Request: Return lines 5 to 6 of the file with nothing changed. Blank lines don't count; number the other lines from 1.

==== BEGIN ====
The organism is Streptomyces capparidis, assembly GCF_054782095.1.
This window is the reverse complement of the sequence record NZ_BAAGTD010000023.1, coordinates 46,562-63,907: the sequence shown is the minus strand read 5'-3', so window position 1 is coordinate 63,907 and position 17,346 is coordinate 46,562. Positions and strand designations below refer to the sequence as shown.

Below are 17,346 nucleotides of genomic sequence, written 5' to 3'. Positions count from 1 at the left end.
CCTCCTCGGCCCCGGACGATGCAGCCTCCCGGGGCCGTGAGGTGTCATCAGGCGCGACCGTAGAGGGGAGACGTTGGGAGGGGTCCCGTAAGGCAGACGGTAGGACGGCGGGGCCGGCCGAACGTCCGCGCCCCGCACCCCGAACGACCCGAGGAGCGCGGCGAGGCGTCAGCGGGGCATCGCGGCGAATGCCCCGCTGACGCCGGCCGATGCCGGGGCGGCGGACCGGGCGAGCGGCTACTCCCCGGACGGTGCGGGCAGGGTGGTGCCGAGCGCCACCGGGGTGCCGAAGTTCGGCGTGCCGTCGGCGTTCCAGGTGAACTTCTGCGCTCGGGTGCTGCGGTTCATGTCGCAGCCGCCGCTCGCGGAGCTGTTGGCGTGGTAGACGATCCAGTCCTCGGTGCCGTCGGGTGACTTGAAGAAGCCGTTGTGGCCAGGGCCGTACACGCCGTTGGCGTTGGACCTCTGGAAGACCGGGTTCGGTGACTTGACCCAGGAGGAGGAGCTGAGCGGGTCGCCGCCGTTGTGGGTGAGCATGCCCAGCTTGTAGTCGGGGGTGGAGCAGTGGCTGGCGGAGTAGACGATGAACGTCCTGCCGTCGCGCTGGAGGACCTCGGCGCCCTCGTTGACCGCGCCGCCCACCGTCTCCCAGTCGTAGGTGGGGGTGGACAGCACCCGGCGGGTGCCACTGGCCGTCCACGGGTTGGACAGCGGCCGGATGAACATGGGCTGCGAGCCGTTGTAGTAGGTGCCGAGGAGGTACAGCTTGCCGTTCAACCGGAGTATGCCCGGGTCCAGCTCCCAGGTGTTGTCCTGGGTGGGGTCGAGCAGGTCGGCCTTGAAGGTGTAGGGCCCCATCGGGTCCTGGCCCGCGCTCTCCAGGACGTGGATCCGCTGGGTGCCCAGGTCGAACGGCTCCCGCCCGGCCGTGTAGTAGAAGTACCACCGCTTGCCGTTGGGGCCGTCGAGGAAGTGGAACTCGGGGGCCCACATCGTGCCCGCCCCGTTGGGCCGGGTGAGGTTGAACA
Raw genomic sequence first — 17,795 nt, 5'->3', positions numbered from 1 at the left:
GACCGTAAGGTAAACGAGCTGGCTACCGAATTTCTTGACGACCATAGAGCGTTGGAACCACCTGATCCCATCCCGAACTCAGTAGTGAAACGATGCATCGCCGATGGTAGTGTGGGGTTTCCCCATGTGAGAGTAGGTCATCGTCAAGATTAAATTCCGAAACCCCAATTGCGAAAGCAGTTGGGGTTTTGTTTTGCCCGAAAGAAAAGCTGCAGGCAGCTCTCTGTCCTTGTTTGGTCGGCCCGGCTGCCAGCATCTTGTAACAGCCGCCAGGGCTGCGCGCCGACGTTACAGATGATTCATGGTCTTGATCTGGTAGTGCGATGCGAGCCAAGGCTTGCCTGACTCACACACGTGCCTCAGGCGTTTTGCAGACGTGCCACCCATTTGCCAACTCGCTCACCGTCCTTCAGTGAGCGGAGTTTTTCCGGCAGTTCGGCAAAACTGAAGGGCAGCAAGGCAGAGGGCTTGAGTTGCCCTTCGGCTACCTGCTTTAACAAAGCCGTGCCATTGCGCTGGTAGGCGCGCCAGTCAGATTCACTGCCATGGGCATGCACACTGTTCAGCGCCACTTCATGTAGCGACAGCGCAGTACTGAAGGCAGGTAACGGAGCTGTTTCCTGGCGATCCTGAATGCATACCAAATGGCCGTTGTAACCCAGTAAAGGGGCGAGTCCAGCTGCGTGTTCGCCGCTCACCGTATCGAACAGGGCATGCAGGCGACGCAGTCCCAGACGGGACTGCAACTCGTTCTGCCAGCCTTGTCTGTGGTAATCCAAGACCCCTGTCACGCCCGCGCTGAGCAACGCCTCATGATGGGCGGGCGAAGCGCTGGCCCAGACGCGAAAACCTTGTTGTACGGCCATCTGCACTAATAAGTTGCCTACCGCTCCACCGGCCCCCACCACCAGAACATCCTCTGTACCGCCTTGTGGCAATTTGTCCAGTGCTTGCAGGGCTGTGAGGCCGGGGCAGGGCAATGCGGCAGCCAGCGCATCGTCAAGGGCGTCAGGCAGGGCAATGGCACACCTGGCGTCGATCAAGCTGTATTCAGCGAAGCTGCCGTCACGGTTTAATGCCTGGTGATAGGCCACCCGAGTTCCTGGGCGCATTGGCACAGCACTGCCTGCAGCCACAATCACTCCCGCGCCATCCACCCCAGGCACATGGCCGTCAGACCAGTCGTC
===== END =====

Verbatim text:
Raw genomic sequence first — 17,795 nt, 5'->3', positions numbered from 1 at the left:
GACCGTAAGGTAAACGAGCTGGCTACCGAATTTCTTGACGACCATAGAGCGTTGGAACCACCTGATCCCATCCCGAACTCAGTAGTGAAACGATGCATCGCCGATGGTAGTGTGGGGTTTCCCCATGTGAGAGTAGGTCATCGTCAAGATTAAATTCCGAAACCCCAATTGCGAAAGCAGTTGGGGTTTTGTTTTGCCCGAAAGAAAAGCTGCAGGCAGCTCTCTGTCCTTGTTTGGTCGGCCCGGCTGCCAGCATCTTGTAACAGCCGCCAGGGCTGCGCGCCGACGTTACAGATGATTCATGGTCTTGATCTGGTAGTGCGATGCGAGCCAAGGCTTGCCTGACTCACACACGTGCCTCAGGCGTTTTGCAGACGTGCCACCCATTTGCCAACTCGCTCACCGTCCTTCAGTGAGCGGAGTTTTTCCGGCAGTTCGGCAAAACTGAAGGGCAGCAAGGCAGAGGGCTTGAGTTGCCCTTCGGCTACCTGCTTTAACAAAGCCGTGCCATTGCGCTGGTAGGCGCGCCAGTCAGATTCACTGCCATGGGCATGCACACTGTTCAGCGCCACTTCATGTAGCGACAGCGCAGTACTGAAGGCAGGTAACGGAGCTGTTTCCTGGCGATCCTGAATGCATACCAAATGGCCGTTGTAACCCAGTAAAGGGGCGAGTCCAGCTGCGTGTTCGCCGCTCACCGTATCGAACAGGGCATGCAGGCGACGCAGTCCCAGACGGGACTGCAACTCGTTCTGCCAGCCTTGTCTGTGGTAATCCAAGACCCCTGTCACGCCCGCGCTGAGCAACGCCTCATGATGGGCGGGCGAAGCGCTGGCCCAGACGCGAAAACCTTGTTGTACGGCCATCTGCACTAATAAGTTGCCTACCGCTCCACCGGCCCCCACCACCAGAACATCCTCTGTACCGCCTTGTGGCAATTTGTCCAGTGCTTGCAGGGCTGTGAGGCCGGGGCAGGGCAATGCGGCAGCCAGCGCATCGTCAAGGGCGTCAGGCAGGGCAATGGCACACCTGGCGTCGATCAAGCTGTATTCAGCGAAGCTGCCGTCACGGTTTAATGCCTGGTGATAGGCCACCCGAGTTCCTGGGCGCATTGGCACAGCACTGCCTGCAGCCACAATCACTCCCGCGCCATCCACCCCAGGCACATGGCCGTCAGACCAGTCGTC